From the Archives: We grew up with Derek Jeter; his retirement is the end of an era in our lives.
Editor’s Note: This homage was first published on September 29, 2014, the day after Jeter’s last game of his career. Now, on the doorstep of his induction to the MLB Hall of Fame, we are taking a look back:
Yesterday, Derek Jeter played his last game in pinstripes, concluding a sterling twenty-year career as the face and heart of the New York Yankees.
Over these past weeks, at the conclusion of the RE2PECT farewell tour, we’ve had no shortage of Jeter tribute pieces. He put up incredible Hall-of-Fame-worthy numbers, finishing 6th in MLB history in hits (1st among shortstops). His clutch play in the postseason earned him the Captain Clutch and Mr. November monikers. His signature plays – the taking the cut off throw and flipping home to nail Jeremy Giambi at the plate in the post-season or rocketing himself into the stands to catch a foul ball against the Red Sox – are a testament to his understanding of the game and his hustle. Almost equally as legendary as Jeter’s on the field play, was his grace and dignity. And all done under the intense spotlight and scrutiny of the New York City.
Last Thursday night, Jeter played his last game at Yankee Stadium. In true Jeter fashion, he singled in the winning run in the bottom of the 9th inning, a classic inside-out opposite field line drive to right field. After the game, he was greeted by his former teammates Rivera, Posada, Pettite, Bernie Williams, and his manager Joe Torre. Jeter took one last jog out to shortstop and said his goodbyes to the crowd. The stadium was electric with chants of “Derek Jeter.” It was quite a moment.
The next day, the question on the table – through emails and texts and face-to-face conversations with my friends – was: “So, did you cry when you were watching Jeter’s last home game?”
Apparently, this placed me in the extreme minority of my friends. I had lapped it up; it was an awesome moment. But it hadn’t made me sad. But in the days since, as Jeter approached his final game last night, it hit me.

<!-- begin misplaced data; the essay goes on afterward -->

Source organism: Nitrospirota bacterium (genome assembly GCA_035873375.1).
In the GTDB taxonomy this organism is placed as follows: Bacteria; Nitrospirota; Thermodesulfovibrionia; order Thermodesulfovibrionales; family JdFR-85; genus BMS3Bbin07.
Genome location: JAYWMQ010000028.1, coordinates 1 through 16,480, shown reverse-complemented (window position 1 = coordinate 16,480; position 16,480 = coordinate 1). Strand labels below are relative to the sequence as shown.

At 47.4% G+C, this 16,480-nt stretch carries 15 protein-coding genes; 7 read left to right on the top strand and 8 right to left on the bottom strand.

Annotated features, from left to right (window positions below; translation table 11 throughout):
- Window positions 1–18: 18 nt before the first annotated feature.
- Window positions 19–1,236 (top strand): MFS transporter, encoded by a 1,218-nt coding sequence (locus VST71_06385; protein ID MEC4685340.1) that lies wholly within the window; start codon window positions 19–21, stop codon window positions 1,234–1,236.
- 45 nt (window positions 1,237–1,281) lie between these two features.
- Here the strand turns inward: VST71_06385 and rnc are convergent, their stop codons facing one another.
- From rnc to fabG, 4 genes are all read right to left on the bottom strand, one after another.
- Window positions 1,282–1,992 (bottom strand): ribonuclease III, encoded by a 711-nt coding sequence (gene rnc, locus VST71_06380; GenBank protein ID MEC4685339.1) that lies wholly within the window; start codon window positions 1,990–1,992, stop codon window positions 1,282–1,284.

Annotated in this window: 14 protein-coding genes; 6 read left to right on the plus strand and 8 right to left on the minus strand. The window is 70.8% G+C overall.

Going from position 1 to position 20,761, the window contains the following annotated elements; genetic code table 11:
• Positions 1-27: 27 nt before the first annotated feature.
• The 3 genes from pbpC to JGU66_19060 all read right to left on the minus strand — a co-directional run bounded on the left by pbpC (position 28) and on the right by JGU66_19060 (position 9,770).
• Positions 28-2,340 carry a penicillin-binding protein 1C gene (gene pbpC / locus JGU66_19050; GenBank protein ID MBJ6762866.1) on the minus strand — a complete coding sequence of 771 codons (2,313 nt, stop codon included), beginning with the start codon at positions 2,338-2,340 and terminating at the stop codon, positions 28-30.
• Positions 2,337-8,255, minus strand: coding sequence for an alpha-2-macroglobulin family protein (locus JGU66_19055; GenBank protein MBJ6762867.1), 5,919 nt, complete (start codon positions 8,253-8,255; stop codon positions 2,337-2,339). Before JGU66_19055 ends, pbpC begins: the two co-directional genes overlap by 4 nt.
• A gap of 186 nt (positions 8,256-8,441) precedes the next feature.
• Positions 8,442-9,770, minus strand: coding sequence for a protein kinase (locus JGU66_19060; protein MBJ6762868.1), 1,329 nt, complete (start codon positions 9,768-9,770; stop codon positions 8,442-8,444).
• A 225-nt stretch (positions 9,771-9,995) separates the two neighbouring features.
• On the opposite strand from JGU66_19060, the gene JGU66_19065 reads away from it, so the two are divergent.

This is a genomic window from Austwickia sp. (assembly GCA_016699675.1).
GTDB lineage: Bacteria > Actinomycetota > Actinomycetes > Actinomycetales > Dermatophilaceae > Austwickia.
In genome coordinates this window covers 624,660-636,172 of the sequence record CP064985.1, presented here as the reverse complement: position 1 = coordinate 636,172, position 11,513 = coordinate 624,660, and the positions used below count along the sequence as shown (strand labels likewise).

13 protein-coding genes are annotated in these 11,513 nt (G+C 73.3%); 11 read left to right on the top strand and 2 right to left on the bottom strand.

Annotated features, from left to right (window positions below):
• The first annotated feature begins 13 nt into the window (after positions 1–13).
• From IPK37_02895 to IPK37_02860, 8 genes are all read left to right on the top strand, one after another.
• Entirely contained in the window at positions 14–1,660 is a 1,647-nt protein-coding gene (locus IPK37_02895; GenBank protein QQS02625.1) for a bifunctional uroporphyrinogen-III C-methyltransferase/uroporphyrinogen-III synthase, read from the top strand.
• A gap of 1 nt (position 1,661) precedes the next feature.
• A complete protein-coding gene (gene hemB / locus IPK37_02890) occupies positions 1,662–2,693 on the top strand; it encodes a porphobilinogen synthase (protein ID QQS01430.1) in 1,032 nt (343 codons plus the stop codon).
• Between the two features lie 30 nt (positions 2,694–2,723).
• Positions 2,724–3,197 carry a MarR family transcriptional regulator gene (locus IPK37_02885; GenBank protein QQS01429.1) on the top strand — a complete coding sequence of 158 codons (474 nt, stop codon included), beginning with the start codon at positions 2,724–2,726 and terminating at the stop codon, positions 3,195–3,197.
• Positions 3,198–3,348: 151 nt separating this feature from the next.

As Jeter’s manager and former teammate, Joe Girardi said: “There is a sadness in me. You never want to see great players leave.” And that’s right. There is a sadness in me too. But not just because Jeter is a great player, but because we grew up together. And that makes the end of this era more meaningful.
Jeter broke in with the Yankees as a 20 year old kid in 1995, and has been a fixture at shortstop ever since, leading the Yankees to five World Series Championships and countless postseason appearances.
To Yankee fans of a certain age (namely, mine), Jeter is all we’ve known at shortstop for almost as long as we can remember. In one of the beautiful fictions of sports-fandom, we grew up together, in a way. Sports is one way that we mark time.
When I graduated college and got my first job, Derek came up to man shortstop for the New York Yankees.
Fresh out of college and ready to take on the world, we were there, in bars rooting on Jeter and the Yankees as they filled our youth with championship moments and World Series rings.
And as we married and got “real jobs” and had kids, we watched and we showed them: the jump-throw to first, the iconic the stance, the step-load- and look-the-pitch-into-the-catchers-glove for strike one.
New generations – our children – in #2 jerseys. We drape our arm around their shoulder and point out to the Yankee shortstop: “That’s Derek Jeter.” Because that’s the kind of role model we want for our kids to see and know, a hard-worker who achieves success on the highest stage:
Jeter said that the end, for him, was extremely difficult, extremely emotional. That he almost lost it several times. And he was gracious. He thanked us – the fans – he said that we were the best part.
We’re emotional too. For many, Jeter was our childhood. We built all these memories together. And here we are at forty. The problem is baseball players get to retire when they hit middle-age. Not so for the rest of us.
So, it’s not that we’re not thrilled and honored to have been along for the ride – to get to see a great player do his thing each and every day. It’s just that we’re not quite sure what to do with ourselves now.
(Photo Credit – Associated Press)